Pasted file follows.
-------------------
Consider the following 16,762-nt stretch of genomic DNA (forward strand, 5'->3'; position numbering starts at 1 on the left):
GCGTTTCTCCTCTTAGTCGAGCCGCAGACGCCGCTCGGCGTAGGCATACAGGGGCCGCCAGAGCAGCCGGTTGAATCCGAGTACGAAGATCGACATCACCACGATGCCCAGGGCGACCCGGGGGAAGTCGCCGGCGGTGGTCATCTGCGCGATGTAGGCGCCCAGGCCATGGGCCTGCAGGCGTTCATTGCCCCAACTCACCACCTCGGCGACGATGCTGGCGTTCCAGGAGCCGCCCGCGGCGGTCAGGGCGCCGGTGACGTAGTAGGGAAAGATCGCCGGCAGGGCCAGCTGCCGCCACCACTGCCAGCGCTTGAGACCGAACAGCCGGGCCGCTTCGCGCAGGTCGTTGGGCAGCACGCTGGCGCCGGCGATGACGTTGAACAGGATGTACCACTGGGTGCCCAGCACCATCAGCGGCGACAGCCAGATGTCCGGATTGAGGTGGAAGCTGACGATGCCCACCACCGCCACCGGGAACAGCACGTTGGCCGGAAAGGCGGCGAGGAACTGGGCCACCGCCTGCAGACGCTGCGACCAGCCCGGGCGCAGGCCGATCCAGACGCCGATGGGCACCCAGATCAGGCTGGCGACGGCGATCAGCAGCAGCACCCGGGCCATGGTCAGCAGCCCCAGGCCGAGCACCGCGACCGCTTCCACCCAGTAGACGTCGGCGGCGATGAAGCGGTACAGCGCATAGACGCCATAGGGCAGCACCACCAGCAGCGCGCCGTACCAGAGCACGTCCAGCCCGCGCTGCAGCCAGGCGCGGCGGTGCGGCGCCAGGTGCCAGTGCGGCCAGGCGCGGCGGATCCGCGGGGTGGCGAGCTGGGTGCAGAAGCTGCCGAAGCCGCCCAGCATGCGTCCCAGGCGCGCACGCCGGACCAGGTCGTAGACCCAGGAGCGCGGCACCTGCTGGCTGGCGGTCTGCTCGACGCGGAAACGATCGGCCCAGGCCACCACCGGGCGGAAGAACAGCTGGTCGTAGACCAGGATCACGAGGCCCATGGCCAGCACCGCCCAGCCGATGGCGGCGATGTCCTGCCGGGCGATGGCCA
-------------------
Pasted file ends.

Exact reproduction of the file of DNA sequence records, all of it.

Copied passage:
Consider the following 16,762-nt stretch of genomic DNA (forward strand, 5'->3'; position numbering starts at 1 on the left):
GCGTTTCTCCTCTTAGTCGAGCCGCAGACGCCGCTCGGCGTAGGCATACAGGGGCCGCCAGAGCAGCCGGTTGAATCCGAGTACGAAGATCGACATCACCACGATGCCCAGGGCGACCCGGGGGAAGTCGCCGGCGGTGGTCATCTGCGCGATGTAGGCGCCCAGGCCATGGGCCTGCAGGCGTTCATTGCCCCAACTCACCACCTCGGCGACGATGCTGGCGTTCCAGGAGCCGCCCGCGGCGGTCAGGGCGCCGGTGACGTAGTAGGGAAAGATCGCCGGCAGGGCCAGCTGCCGCCACCACTGCCAGCGCTTGAGACCGAACAGCCGGGCCGCTTCGCGCAGGTCGTTGGGCAGCACGCTGGCGCCGGCGATGACGTTGAACAGGATGTACCACTGGGTGCCCAGCACCATCAGCGGCGACAGCCAGATGTCCGGATTGAGGTGGAAGCTGACGATGCCCACCACCGCCACCGGGAACAGCACGTTGGCCGGAAAGGCGGCGAGGAACTGGGCCACCGCCTGCAGACGCTGCGACCAGCCCGGGCGCAGGCCGATCCAGACGCCGATGGGCACCCAGATCAGGCTGGCGACGGCGATCAGCAGCAGCACCCGGGCCATGGTCAGCAGCCCCAGGCCGAGCACCGCGACCGCTTCCACCCAGTAGACGTCGGCGGCGATGAAGCGGTACAGCGCATAGACGCCATAGGGCAGCACCACCAGCAGCGCGCCGTACCAGAGCACGTCCAGCCCGCGCTGCAGCCAGGCGCGGCGGTGCGGCGCCAGGTGCCAGTGCGGCCAGGCGCGGCGGATCCGCGGGGTGGCGAGCTGGGTGCAGAAGCTGCCGAAGCCGCCCAGCATGCGTCCCAGGCGCGCACGCCGGACCAGGTCGTAGACCCAGGAGCGCGGCACCTGCTGGCTGGCGGTCTGCTCGACGCGGAAACGATCGGCCCAGGCCACCACCGGGCGGAAGAACAGCTGGTCGTAGACCAGGATCACGAGGCCCATGGCCAGCACCGCCCAGCCGATGGCGGCGATGTCCTGCCGGGCGATGGCCA